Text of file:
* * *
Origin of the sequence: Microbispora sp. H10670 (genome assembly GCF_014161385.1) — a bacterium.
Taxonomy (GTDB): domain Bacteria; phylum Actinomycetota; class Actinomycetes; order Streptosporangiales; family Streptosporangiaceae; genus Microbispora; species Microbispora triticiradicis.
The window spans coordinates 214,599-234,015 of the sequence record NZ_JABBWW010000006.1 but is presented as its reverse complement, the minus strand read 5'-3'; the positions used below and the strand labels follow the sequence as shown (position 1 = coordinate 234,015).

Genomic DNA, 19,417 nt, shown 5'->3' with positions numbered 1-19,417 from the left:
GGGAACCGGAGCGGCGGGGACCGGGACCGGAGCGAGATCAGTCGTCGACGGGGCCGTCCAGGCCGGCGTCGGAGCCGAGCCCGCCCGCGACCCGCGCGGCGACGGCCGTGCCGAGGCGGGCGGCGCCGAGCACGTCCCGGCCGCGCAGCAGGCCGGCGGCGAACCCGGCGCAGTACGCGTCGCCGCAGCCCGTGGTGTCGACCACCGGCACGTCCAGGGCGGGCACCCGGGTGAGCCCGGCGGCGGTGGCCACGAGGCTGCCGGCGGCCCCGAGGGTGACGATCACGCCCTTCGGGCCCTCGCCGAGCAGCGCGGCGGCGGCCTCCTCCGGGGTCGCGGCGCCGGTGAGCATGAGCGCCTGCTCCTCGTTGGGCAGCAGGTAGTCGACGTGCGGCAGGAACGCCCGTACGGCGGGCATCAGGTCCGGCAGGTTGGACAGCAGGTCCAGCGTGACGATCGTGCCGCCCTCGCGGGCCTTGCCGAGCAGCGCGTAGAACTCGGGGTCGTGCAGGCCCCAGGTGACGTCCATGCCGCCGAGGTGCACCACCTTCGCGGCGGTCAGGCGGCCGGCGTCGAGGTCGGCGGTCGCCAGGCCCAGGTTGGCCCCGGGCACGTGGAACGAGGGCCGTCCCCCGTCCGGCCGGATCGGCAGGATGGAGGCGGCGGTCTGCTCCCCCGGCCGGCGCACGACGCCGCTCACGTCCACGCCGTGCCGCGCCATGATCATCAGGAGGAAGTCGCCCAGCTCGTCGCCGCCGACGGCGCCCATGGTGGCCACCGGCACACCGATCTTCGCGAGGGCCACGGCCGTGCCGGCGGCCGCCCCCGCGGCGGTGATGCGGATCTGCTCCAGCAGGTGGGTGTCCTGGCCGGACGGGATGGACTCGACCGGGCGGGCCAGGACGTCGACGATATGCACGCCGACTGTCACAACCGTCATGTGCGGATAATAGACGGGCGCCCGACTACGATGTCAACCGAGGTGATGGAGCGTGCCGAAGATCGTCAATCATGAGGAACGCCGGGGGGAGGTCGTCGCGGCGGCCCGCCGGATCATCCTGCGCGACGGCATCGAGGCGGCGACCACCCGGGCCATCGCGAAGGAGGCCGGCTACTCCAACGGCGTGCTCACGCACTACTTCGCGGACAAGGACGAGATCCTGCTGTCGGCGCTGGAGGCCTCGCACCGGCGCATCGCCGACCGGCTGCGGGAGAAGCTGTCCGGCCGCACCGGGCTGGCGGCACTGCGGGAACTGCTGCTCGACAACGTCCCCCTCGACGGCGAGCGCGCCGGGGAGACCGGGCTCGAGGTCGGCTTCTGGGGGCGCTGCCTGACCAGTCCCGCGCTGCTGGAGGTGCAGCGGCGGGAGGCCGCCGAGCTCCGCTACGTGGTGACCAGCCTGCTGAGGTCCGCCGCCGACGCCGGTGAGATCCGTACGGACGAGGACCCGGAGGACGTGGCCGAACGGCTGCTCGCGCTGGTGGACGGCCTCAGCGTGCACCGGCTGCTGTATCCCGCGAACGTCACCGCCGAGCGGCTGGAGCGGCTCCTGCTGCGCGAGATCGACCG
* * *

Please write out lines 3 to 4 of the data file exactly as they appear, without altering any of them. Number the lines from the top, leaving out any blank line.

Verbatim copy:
The window spans coordinates 214,599-234,015 of the sequence record NZ_JABBWW010000006.1 but is presented as its reverse complement, the minus strand read 5'-3'; the positions used below and the strand labels follow the sequence as shown (position 1 = coordinate 234,015).

Genomic DNA, 19,417 nt, shown 5'->3' with positions numbered 1-19,417 from the left: